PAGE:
Home Biographies History Places Documents Letters Family Tree Misc. Contact NEW Blog

 

It is interesting to see this level of attention paid to this level of local politics in England. It concerned William Ramsay SCOTT, a brother-in-law of Sir Thomas JACKSON, and his stance on Home Rule with respect to Ireland. The 1886 Home Rule bill as proposed by Gladstone was defeated.
Sharon Oddie Brown. April 2, 2014.

 

1886 July 29 Strait Times Weekly Issue

 

Mr. W.R. Scott at North Street, St. Pancras.

 

On Wednesday evening, (June 16) a public meeting was held at the British schoolrooms, Kentish town road, for the purpose of hearing an address from Mr. W. Ramsay Scott[1], of W.R. Scott and merchants, Singapore, with a view of his coming forward as the Radical and Home-rule candidate for the borough. It was announced that Mr. J.W. Booth[2] would take the chair at 8 o’clock, but that gentleman not appearing, Mister H. M. Atchley[3] informed the meeting, amidst great uproar, that he would preside. A number of Mr. Bolton’s[4] friends who were present voted Mr. Howell Williams to the chair. A great deal of confusion then ensued on the platform. Mister Atchley subsequently gave way amidst the cheers of the Boltonians. Mr. Scott, who had great difficulty in getting a hearing, said he was a follower and admirer of the Premier, who he would loyally support. He would not go into the Chamberlain cave. (Great uproar, and cries of “We’re satisfied with Bolton.”) Mr. Scott said he would not put himself forward if they were satisfied with their present member. A letter was then read from the Irish National League of Great Britain, stating that the meeting that evening had not received the sanction of the league. They had no desire to anticipate the selection of the Liberal Association, but whatever candidates so selected would receive the strong support of the league. The letter was signed T.P. O’Connor, president. (Applause.) Mister Kelly having propose the Mr. Ramsay Scott, as a follower of Mister Gladstone, was a fit and proper person to represent them in Parliament, Mr. Barnard moved an amendment deprecating the course taken by so many of the Liberal Association in putting forward the claims of Mr. Scott, and thus splitting the Liberal vote, the effect of which would be to allow Mr. Cochrane Bailey, the Conservative candidate, to be returned. The amendment and resolution, having been put, only six hands were held up for the latter, and amidst loud and continued cheering the chairman announced the amendment carried. Mr. Scott declared his intention not to split the Liberal vote, and the meeting terminated.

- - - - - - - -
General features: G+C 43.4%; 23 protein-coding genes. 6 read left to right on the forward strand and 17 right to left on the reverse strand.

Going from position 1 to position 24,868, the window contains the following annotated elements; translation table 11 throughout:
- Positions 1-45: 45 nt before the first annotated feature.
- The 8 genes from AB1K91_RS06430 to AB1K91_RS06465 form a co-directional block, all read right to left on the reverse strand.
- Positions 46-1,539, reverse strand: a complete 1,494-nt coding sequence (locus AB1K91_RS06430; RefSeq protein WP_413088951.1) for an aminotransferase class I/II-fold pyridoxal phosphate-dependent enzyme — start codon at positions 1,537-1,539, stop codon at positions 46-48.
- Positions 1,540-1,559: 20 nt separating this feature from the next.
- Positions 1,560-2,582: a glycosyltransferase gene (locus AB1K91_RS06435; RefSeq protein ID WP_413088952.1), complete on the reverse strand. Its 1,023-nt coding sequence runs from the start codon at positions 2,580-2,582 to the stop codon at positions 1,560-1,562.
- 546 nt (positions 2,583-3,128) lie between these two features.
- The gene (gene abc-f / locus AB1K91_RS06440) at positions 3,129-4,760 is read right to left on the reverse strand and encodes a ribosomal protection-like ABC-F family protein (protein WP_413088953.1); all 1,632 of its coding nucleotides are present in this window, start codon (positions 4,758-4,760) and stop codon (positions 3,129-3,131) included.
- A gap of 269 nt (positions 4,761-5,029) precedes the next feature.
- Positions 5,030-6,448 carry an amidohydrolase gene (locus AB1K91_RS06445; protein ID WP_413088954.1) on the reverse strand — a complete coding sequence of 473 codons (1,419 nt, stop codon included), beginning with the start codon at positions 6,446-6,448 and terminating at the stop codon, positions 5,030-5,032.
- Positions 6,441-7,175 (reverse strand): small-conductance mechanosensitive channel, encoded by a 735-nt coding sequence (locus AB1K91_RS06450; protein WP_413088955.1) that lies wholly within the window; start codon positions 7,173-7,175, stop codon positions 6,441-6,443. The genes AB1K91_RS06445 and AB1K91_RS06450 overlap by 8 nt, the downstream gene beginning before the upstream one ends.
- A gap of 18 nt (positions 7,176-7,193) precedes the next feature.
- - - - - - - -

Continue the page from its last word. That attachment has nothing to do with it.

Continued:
Hampstead and Highgate express, 19th June.



[1] William Ramsay SCOTT (1838-1908), husband of Blanche Emily DARE, and a brother-in-law of Sir Thomas JACKSON.

·       In 1871, his wife Blanche Emily DARE, was still in Yokohama, where she gave birth to their son.

·       March 28 1874: "The Queen has been graciously pleased to make the following appointments: ...Thomas Scott, Robert Little, William Ramsay Scott, Esq. to be Members of the Legislative Council of the Straits Settlements.

·       In 1886, he came in a distant 2nd in the local election at Hamstead. In 1887, he was a representative of the Liberal Association of Hamstead. As an indication of his politics, see: Leaseholds: Press Reports, and Comments Upon Mr. Platt's Evidence Before the Town Holdings Committee. 1887.  The law in England should be as in Ireland—- “That no rent shall be allowed or made payable in respect of improvements made by the tenant or his predecessor in title, and for which, in the opinion of the Court, the tenant or his predecessor in title shall not have been paid or otherwise compensated by the landlord or his predecessor in title.” The Irish Land Acts have established the principle that tenants are entitled to compensation for improvement to, and the right to sell at the end of a lease, the house built by or paid for by the owner of the house, or occupying tenant. For the national welfare, we want to be contented. To secure this end, the essential point is, to establish upon an equitable basis the respective rights and mutual obligations of men. The claim for dilapidations when a house is going to be pulled down is iniquitous —yet it is the law. It was contested, and decided against the tenant, upon appeal, by three Queen’s Bench judges in a recent case of Inderwick v. Leach. He suggested the formation of a Leaseholder’s Defence Association, and advised people to make the leaseholds question a test one at the next election. They must agitate, and he claimed the merit of having set the thing rolling. (Applause)

Mr. W. Ramsay Scott said there was no question of greater interest than that of land in all its forms and phases. He perfectly agreed with Mr. Platt that the question should be made a test one. He should be glad to give Mr. Platt any assistance he could in forming a Leaseholders’ Protection Association.

 

[2] J.W. BOOTH

[3] H.M. ACHLEY

[4] BOLTON – possibly his brother-in-law Charles James BOLTON, a sea captain born in Singapore. Not much is known about him yet.

 

 

Site Map | Legal Disclaimer | Copyright

© 2006-2011 Sharon Oddie Brown